5 Resume Writing Tips for People with No Experience

Resumes can make or break your career. On one piece of paper, you have to convey your skills, work experience, personality, achievements, qualifications, and education…oh, and you only have six seconds to grab the attention of the person reading your resume.

Writing a resume is hard, but it’s even harder when you have no experience in the field for which you are applying. Whether you have just graduated from college or you’re embarking on a quest to find a career in a field different than what you’ve been doing, crafting the perfect resume is no easy task. Here are five resume-writing tips to help overcome the challenge of having no relevant work experience:

  • Include an objective. While many professionals frown upon including an objective on a resume (as it takes up valuable space and the answer is rather obvious—to get a job!), this can be a good place for someone switching career fields to explain their reasoning. Why did someone who worked in accounting for 10 years go back to school to get their education degree to become an art teacher? Why is the recent college grad with a business degree looking for a position with a nonprofit? As humans, we constantly grow and evolve, and our interests and values change. Including an objective on your resume gives you a chance to explain that to a potential employer.
  • Talk about your transferrable skills. Transferrable skills are things you’ve learned that can be applied to any job, regardless of field or position. Communication, leadership, teamwork, writing, critical thinking, and problem-solving skills are something that every company wants in an employee.job-search-276893_960_720.jpg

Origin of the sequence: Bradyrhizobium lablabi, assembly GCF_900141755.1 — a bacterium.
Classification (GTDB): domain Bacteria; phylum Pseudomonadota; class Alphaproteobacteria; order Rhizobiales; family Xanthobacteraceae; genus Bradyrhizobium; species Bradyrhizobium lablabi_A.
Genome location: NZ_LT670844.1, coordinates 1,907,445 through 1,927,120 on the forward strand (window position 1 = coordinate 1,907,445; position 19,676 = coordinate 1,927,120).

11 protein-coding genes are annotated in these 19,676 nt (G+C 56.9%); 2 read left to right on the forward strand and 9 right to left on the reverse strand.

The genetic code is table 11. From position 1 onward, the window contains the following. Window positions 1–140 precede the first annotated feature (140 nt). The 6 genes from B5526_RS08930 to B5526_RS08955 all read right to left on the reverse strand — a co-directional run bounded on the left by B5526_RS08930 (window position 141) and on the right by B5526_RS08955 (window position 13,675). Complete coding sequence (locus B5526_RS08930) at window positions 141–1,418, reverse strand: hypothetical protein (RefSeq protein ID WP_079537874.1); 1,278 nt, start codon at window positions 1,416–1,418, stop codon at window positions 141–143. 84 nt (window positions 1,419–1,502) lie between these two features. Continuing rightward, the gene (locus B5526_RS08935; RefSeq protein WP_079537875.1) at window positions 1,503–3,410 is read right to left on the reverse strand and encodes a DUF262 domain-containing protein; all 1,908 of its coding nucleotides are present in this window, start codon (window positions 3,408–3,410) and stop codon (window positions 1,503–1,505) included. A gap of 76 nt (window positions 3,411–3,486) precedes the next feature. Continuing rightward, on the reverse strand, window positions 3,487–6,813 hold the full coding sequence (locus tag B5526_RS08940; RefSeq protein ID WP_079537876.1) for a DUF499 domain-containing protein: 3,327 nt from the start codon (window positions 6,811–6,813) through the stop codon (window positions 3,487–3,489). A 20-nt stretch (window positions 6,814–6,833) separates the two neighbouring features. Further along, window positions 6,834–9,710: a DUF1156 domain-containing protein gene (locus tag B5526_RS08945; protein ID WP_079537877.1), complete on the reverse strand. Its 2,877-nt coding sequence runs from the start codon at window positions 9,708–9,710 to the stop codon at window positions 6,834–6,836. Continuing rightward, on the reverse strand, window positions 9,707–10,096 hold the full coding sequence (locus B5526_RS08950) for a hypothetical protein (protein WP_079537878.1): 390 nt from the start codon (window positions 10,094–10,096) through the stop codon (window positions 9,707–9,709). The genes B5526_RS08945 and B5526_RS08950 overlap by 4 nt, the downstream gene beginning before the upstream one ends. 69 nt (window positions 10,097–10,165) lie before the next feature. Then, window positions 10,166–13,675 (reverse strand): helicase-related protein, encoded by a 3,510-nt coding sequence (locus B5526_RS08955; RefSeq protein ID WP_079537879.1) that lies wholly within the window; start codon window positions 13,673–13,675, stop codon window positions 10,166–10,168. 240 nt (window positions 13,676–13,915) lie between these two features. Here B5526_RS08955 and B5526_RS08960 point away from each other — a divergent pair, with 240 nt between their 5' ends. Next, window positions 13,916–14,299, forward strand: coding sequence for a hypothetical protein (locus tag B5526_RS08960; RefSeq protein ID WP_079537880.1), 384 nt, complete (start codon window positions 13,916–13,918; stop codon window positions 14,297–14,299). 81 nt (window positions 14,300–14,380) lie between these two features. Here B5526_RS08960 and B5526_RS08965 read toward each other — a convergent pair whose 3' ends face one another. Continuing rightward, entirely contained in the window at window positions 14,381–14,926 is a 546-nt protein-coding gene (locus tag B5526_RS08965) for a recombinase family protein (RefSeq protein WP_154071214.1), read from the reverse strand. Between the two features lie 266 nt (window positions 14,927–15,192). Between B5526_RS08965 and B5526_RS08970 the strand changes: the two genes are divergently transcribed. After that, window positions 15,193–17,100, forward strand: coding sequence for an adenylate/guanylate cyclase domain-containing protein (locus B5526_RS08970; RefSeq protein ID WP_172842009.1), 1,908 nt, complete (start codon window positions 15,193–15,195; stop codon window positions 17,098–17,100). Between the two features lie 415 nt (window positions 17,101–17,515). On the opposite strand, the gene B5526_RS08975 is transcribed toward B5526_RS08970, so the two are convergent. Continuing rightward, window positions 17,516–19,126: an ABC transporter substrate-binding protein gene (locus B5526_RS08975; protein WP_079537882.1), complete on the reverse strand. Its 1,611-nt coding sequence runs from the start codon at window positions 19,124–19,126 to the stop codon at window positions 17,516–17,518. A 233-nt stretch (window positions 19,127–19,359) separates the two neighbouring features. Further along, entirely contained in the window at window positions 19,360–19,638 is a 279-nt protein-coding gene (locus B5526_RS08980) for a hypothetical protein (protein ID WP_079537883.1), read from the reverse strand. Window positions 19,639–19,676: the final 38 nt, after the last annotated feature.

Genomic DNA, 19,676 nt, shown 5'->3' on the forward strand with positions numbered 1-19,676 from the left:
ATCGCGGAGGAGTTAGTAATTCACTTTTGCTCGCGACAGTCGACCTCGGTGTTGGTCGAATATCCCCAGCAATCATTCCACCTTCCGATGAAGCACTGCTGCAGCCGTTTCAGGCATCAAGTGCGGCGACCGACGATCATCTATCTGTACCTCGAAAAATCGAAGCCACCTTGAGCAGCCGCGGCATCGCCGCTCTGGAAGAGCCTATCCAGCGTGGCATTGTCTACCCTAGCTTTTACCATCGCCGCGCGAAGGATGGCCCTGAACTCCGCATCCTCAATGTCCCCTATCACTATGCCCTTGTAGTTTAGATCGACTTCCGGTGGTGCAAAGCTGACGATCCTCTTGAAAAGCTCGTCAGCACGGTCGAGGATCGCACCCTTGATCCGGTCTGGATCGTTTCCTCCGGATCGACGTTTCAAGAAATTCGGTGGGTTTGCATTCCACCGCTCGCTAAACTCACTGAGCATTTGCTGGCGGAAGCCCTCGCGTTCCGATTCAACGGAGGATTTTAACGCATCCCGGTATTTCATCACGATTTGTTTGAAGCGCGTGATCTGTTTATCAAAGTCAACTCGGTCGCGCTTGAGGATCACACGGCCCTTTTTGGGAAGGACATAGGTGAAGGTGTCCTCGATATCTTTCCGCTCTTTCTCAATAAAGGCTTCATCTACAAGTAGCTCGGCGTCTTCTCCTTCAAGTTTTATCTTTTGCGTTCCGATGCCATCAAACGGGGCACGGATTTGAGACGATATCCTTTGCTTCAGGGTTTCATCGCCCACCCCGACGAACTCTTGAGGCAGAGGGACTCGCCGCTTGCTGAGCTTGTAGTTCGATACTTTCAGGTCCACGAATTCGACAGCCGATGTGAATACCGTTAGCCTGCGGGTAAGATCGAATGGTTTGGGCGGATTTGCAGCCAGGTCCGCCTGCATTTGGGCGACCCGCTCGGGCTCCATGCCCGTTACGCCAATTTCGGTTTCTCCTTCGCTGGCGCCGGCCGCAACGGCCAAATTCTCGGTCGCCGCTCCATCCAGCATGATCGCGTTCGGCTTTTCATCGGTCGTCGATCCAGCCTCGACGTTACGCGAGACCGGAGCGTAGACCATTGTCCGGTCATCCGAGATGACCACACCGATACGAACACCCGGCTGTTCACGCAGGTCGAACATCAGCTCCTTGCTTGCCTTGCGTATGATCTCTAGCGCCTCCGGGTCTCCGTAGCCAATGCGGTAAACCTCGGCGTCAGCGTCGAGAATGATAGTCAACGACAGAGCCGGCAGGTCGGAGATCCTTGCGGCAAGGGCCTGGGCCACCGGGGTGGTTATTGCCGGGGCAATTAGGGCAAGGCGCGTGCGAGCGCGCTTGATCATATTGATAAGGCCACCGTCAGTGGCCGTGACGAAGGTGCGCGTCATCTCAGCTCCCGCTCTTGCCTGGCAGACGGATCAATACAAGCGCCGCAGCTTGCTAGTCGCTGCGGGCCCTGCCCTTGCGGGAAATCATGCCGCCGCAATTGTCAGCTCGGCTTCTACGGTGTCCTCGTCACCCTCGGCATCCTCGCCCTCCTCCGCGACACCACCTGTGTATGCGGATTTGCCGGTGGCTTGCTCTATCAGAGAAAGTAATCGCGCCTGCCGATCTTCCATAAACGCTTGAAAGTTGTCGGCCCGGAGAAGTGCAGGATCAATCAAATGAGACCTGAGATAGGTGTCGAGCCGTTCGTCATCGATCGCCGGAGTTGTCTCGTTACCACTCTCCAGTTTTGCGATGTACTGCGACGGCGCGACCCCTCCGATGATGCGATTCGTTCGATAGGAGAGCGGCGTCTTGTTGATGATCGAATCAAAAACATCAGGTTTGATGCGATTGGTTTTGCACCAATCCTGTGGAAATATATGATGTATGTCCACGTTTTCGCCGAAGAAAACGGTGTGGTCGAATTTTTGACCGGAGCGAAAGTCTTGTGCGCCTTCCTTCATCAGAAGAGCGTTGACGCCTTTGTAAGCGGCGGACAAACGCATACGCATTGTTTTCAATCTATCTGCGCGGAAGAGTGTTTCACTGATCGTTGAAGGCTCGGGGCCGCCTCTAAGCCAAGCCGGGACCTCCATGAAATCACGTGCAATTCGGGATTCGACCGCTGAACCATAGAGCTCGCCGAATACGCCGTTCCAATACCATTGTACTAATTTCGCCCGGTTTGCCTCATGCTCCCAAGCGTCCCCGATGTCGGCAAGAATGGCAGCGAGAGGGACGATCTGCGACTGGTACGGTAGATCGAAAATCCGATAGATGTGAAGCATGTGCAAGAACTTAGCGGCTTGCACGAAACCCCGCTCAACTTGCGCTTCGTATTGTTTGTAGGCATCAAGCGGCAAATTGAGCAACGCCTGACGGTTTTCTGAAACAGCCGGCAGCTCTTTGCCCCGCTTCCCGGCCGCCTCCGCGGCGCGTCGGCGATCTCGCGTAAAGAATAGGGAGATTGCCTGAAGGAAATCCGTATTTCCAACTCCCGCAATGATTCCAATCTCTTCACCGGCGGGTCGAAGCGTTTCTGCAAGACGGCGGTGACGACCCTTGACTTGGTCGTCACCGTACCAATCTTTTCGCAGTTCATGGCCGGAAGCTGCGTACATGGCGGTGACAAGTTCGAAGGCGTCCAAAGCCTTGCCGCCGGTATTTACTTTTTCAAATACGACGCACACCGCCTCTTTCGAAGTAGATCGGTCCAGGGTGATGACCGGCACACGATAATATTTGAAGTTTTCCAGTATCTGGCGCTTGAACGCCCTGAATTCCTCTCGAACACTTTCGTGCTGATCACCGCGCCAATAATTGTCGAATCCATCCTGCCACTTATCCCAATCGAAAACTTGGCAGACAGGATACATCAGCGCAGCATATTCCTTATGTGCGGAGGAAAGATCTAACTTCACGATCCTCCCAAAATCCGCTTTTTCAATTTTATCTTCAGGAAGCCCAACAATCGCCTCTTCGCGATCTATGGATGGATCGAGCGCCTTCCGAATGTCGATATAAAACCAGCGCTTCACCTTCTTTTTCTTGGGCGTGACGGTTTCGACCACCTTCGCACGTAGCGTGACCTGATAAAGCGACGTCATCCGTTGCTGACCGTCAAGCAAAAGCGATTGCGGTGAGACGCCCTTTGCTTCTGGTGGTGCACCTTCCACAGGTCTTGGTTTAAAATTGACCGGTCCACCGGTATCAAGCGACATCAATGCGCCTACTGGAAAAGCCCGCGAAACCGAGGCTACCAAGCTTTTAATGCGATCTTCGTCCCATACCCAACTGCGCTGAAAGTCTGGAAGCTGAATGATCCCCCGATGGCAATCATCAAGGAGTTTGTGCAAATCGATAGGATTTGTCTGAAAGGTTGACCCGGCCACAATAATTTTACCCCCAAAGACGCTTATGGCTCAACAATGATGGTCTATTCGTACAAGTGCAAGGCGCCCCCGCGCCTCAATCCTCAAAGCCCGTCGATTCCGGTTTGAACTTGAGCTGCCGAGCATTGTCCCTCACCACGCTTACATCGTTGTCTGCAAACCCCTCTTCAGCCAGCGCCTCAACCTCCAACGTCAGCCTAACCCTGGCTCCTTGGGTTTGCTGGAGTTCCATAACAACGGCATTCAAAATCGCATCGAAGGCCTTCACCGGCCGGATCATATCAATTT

• Mention any extracurricular activities, volunteer work, or mentoring/coaching. This bullet goes hand-in-hand with discussing your transferrable skills. Balancing sports and extracurricular clubs with schoolwork illustrates your time management skills. Serving as a team captain or on the executive board are important things to highlight as well, if applicable. Coaching/mentoring and doing volunteer work shows your dedication to bettering your community and helping others. Having a strong work ethic and moral compass is something any employer will value.
  • Include links to an online portfolio. Whether you use LinkedIn, a personal blog, or it’s essential that you establish an online presence, especially if you have little work experience. All of those awards, achievements, and work samples you can’t fit on your resume can be displayed easily on the Internet. There are tons of free and easy sites you can use, such as WordPress, Weebly, and Wix. LinkedIn is also a great place to expand upon your resume.
  • Get creative. All of your job experiences have taught you something, even if it doesn’t feel like it. It’s perfectly okay to take that fast food job you held in college and spin the job responsibilities into sounding relevant to your career field; however, you have be careful not to lie or embellish too much. Employers can quickly pick out lies, which will dismiss your resume altogether.

Breaking into the job market is difficult, especially when you have no relevant experience of which to speak; however, it’s important to recognize that any work experience can be relevant experience—you might just have to get creative.


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